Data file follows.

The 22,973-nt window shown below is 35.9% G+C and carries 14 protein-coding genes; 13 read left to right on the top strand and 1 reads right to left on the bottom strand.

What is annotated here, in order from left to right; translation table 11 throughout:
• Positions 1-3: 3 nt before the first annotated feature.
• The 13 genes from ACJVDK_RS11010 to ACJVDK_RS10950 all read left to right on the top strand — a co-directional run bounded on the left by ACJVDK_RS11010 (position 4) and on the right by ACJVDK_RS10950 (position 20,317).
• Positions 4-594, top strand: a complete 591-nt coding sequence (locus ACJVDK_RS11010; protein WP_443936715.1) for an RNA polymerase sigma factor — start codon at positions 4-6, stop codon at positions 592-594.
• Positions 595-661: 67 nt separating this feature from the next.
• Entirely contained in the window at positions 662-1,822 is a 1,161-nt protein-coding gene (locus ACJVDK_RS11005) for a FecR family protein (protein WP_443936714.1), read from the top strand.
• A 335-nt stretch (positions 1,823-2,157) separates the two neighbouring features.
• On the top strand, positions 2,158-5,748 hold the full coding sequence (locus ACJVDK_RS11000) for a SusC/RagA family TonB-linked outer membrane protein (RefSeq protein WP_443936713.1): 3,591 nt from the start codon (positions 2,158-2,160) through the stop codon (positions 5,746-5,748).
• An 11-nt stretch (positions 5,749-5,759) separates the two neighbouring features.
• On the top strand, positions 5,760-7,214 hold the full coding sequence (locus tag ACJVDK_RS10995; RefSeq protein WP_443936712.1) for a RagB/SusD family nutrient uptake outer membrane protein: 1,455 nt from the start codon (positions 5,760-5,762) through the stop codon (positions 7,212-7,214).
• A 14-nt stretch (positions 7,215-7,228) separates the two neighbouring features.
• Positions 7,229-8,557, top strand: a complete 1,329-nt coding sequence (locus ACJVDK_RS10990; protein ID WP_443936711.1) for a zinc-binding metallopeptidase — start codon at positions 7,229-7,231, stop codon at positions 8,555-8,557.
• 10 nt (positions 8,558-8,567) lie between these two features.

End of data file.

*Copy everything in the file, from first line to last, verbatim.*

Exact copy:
The 22,973-nt window shown below is 35.9% G+C and carries 14 protein-coding genes; 13 read left to right on the top strand and 1 reads right to left on the bottom strand.

What is annotated here, in order from left to right; translation table 11 throughout:
• Positions 1-3: 3 nt before the first annotated feature.
• The 13 genes from ACJVDK_RS11010 to ACJVDK_RS10950 all read left to right on the top strand — a co-directional run bounded on the left by ACJVDK_RS11010 (position 4) and on the right by ACJVDK_RS10950 (position 20,317).
• Positions 4-594, top strand: a complete 591-nt coding sequence (locus ACJVDK_RS11010; protein WP_443936715.1) for an RNA polymerase sigma factor — start codon at positions 4-6, stop codon at positions 592-594.
• Positions 595-661: 67 nt separating this feature from the next.
• Entirely contained in the window at positions 662-1,822 is a 1,161-nt protein-coding gene (locus ACJVDK_RS11005) for a FecR family protein (protein WP_443936714.1), read from the top strand.
• A 335-nt stretch (positions 1,823-2,157) separates the two neighbouring features.
• On the top strand, positions 2,158-5,748 hold the full coding sequence (locus ACJVDK_RS11000) for a SusC/RagA family TonB-linked outer membrane protein (RefSeq protein WP_443936713.1): 3,591 nt from the start codon (positions 2,158-2,160) through the stop codon (positions 5,746-5,748).
• An 11-nt stretch (positions 5,749-5,759) separates the two neighbouring features.
• On the top strand, positions 5,760-7,214 hold the full coding sequence (locus tag ACJVDK_RS10995; RefSeq protein WP_443936712.1) for a RagB/SusD family nutrient uptake outer membrane protein: 1,455 nt from the start codon (positions 5,760-5,762) through the stop codon (positions 7,212-7,214).
• A 14-nt stretch (positions 7,215-7,228) separates the two neighbouring features.
• Positions 7,229-8,557, top strand: a complete 1,329-nt coding sequence (locus ACJVDK_RS10990; protein ID WP_443936711.1) for a zinc-binding metallopeptidase — start codon at positions 7,229-7,231, stop codon at positions 8,555-8,557.
• 10 nt (positions 8,558-8,567) lie between these two features.